Can the BBC get games right this time?

Christopher Dring
Can the BBC get games right this time?

The BBC's plan for the video games market regenerates almost as often as The Doctor.

Back in 2005 it closed its Multimedia division – after almost ten years of publishing titles – when the boxed games market crashed.

In January 2010, MCV revealed that the firm would return in a big way with a new Los Angeles-based division. BBC Worldwide's new games department existed for almost five years, and brought the Top Gear test track to Gran Turismo 5 and Forza 4, delivered the Stig in Forza 5, launched a number of ok game apps, and helped publish a few pretty dreadful Doctor Who boxed games.

It wasn't quite working, and last year the BBC closed its LA games division and started again, this time back in Britain.

Over the years the team has managed a range of successful games from the Top Gear Stunt School series, and establishing the partnership with Microsoft for Forza Motorsport,” says Rikesh Desai, director of Digital Entertainment and Games at BBC Worldwide.

This set the foundation for games at BBC Worldwide and allows us internally to explore new concepts with the IP and discuss partnerships with exciting gaming companies.”

He continues: In terms of ambition nothing has changed.But, since bringing gaming back to the UK we've restructured the team and are focused on creating a business to drive quality that can deliver sustainable growth. The team has a wealth of experience starting with Grant Dean, our head of Top Gear Games, Pete Hickman, producer within the Digital and Entertainment games at BBC Worldwide, and our associate producer Kevin Jorge.”

It is about identifying suitable partners that have a
track record of delivering quality. That's why we're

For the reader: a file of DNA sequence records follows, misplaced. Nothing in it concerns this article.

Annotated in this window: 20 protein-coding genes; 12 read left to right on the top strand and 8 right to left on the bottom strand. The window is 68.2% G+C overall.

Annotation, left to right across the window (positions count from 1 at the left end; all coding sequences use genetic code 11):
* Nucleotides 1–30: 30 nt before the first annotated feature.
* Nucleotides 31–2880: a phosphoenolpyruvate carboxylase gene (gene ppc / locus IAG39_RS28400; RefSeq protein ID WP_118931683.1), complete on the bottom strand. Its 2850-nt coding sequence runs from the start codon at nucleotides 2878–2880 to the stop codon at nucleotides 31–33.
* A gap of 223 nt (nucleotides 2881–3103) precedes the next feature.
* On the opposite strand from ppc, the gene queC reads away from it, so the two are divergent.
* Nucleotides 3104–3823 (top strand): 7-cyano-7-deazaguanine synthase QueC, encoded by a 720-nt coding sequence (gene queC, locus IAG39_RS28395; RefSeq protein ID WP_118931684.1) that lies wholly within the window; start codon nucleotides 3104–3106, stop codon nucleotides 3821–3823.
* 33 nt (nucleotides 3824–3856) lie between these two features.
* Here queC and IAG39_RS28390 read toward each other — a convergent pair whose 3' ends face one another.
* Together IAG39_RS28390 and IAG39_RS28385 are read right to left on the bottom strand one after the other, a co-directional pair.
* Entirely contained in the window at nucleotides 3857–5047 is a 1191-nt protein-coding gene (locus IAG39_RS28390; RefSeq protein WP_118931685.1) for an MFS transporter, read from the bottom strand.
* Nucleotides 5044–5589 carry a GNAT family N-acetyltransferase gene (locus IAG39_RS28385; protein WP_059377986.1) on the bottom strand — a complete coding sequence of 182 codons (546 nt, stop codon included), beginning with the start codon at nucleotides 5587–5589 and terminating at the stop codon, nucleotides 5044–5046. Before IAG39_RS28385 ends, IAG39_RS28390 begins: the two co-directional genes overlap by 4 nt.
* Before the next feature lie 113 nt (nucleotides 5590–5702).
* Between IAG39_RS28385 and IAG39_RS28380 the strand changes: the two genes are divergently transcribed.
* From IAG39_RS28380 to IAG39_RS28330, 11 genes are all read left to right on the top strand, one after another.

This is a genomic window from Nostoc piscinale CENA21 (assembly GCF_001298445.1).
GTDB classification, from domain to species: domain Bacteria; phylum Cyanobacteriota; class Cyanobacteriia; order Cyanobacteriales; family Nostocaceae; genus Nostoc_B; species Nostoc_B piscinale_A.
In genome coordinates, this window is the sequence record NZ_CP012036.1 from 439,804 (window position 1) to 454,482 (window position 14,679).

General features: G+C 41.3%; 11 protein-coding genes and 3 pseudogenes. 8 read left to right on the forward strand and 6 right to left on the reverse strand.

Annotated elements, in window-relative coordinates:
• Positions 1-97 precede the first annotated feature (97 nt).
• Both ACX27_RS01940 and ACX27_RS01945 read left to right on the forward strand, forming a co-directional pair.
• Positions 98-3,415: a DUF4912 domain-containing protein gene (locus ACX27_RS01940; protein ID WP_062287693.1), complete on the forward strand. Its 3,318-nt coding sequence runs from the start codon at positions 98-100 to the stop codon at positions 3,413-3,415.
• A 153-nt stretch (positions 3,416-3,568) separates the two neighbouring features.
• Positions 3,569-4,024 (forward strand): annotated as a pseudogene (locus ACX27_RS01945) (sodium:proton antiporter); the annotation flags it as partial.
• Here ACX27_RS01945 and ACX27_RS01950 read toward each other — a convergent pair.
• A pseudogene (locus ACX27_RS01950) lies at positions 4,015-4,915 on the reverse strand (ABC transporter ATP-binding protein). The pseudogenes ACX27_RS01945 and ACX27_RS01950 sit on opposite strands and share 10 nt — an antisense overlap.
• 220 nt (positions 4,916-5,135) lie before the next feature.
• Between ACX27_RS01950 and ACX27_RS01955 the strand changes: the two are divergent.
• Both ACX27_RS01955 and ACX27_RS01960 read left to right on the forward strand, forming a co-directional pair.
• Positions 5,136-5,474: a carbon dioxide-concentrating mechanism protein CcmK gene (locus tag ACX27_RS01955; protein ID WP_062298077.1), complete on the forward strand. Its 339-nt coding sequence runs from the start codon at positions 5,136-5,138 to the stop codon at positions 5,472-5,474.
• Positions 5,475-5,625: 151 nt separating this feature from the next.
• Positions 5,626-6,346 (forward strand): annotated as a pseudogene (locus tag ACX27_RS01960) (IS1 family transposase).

actively seeking developers for future products,
particularly Doctor Who and BBC Earth. The market
is very unforgiving, we can't be complacent because
we have popular IP. It wouldn't be fair.
When we do
get the formula right our fans and partners are very
forthcoming with their views. When we announced
our Doctor Who partnership with Minecraft we saw
the highest ever response from the community.”

Rikesh Desai - Director of Digital Entertainment and Games, BBC Worldwide


BBC Worldwide's games division today is primarily about licensing its IP to the right partner, whether that's Top Gear, Doctor Who, its various kids brands or other properties, such as BBC Earth.

The current strategy is to deliver profitability by licensing and integrating our IP to major and global partners,” continues Desai.This does not mean we won't ever commission game development at some point in the future but where the business is today it is prudent to follow the license strategy.”

Yet this approach has not been an overwhelming success thus far, with a number of poor quality titles launching from small developers. But Desai insists this is something the BBC is acutely aware of.

It is about identifying suitable partners that have a track record of delivering quality. That's why we're actively seeking developers for future products, particularly Doctor Who and BBC Earth,” he says. The market is very unforgiving, we can't be complacent because we have popular IP. It wouldn't be fair.